Pegasus row: Activists and student leaders too on snooping list, claims media report

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By Express News Service

NEW DELHI:  An international collaboration of journalists on Tuesday revealed a list of names of activists and anti-caste leaders, including former JNU students Umar Khalid and Anirban Bhattacharya, who were potential targets of the Israeli spyware Pegasus.

The Wire news portal, in the third part of its revelations from the international collaborative journalistic investigation called the Pegasus Project, reported that those marked as potential targets for surveillance include Ambedkarite activist Ashok Bharti; academic and chronicler of life in Naxal-dominated regions Bela Bhatia; railway union leader Shiv Gopal Mishra, Delhi-based labour rights activist Anjani Kumar, anti-coal mining activist Alok Shukla and Delhi University professor Saroj Giri.

“Without digital forensics, it is not possible to conclusively establish whether their phones were hacked or infected. But their appearance on the list suggests that they were persons of interest to an unidentified client of the NSO Group that was focused on India,” the report said.

The spyware is owned by Israeli company NSO Group, which said it provides the technology only to ‘vetted governments’. A list of almost 1,000 Indians was obtained by Amnesty International and the Paris-based Forbidden Stories, through a leak. 

On Monday, the portal claimed phones of politicians Rahul Gandhi, IT Minister Ashwini Vaishnaw and others were potential targets. It added that upon technical analysis, it was found election strategist Prashant Kishor’s phone was infected with the spyware.

The government has dismissed the reports on the use of Pegasus software to snoop on Indians, saying the allegations levelled just ahead of the Monsoon session of Parliament are aimed at “maligning Indian democracy”.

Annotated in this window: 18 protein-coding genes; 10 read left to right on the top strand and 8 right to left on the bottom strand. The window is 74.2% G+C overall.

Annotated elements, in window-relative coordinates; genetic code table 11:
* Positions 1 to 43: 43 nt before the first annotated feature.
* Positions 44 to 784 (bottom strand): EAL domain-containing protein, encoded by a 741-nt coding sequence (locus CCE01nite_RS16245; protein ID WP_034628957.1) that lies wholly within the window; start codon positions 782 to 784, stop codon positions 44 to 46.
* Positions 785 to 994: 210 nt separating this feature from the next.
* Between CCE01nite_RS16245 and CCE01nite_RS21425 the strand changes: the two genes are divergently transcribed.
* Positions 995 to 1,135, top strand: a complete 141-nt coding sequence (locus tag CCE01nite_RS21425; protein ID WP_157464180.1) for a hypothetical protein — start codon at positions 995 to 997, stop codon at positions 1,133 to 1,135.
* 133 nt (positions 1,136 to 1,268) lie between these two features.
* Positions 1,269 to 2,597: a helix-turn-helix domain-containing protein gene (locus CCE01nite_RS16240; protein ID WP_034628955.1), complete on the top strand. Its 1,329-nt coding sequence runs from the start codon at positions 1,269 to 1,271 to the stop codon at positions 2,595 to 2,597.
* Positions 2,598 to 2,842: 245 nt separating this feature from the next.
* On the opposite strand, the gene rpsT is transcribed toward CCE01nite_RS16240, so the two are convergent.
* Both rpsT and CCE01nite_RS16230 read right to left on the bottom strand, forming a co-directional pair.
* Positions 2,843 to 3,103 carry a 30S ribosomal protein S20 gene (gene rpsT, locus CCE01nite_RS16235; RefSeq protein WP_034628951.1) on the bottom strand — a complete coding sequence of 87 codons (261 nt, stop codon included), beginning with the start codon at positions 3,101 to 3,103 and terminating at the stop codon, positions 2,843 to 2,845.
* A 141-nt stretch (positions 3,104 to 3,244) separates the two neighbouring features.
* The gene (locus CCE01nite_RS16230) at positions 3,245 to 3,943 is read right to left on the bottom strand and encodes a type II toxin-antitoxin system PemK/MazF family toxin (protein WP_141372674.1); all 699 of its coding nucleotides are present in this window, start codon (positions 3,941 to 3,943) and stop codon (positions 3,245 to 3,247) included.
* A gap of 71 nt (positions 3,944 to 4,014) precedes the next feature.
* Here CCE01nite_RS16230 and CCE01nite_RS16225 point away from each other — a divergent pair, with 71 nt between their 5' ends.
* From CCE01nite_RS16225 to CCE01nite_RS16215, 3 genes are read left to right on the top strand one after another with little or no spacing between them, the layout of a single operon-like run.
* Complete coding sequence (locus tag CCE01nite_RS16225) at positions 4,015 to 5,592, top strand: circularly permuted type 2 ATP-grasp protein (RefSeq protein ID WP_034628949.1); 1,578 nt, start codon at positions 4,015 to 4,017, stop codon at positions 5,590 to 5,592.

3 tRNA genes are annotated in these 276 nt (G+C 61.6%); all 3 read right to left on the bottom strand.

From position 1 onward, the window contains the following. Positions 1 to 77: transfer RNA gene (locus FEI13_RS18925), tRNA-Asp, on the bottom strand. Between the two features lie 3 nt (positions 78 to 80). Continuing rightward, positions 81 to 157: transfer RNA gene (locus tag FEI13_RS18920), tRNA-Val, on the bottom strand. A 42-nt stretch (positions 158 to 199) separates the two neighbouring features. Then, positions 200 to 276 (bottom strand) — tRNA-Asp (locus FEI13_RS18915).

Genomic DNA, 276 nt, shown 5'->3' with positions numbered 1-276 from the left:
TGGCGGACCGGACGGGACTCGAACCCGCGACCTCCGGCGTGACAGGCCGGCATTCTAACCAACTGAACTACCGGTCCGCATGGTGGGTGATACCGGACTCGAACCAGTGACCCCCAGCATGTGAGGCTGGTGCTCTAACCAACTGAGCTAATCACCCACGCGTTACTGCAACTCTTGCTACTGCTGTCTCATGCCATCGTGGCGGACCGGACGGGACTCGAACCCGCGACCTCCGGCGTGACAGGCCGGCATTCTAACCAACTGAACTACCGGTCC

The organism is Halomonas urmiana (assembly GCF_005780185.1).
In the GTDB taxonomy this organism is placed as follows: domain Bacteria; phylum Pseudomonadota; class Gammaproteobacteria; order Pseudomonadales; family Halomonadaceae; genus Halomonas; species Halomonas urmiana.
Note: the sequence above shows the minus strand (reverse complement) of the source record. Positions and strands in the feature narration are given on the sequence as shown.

Ashok Bharti, the chairman of All India Ambedkar Mahasabha, an umbrella association of Dalit rights’ groups, had led a nationwide Bharat Bandh on April, 2, 2018 against a Supreme Court ruling, which he claimed took away the teeth of the Scheduled Castes and Scheduled Tribes (Prevention of Atrocities) Act.

The ruling sparked massive demonstrations across the country, and the Bharat Bandh claimed 11 lives and left hundreds injured.

In 2019, WhatsApp stated that four of the activists mentioned above — Saroj Giri, Bela Bhatia, Alok Shukla and Shubranshu Choudhary — were affected by a Pegasus attack that took place through a specific vulnerability in the company’s security.

Two of the former JNU students — Umar Khalid and Anirban Bhattacharya — were among those charged for sedition over an event on JNU campus where anti-national slogans were allegedly raised.

Khalid is currently in jail for charges under the stringent Unlawful Activities (Prevention) Act in connection with the northeast Delhi riots of February 2020.

The report has been published by The Wire news portal from India in collaboration with 16 other international publications including the Washington Post, The Guardian and Le Monde, as media partners to an investigation conducted by Paris-based media non-profit organisation Forbidden Stories and rights group Amnesty International.

The investigation focuses on a leaked list of more than 50,000 phone numbers from across the world that are believed to have been the target of surveillance through Pegasus software of Israeli surveillance company NSO Group.

(With PTI Inputs)



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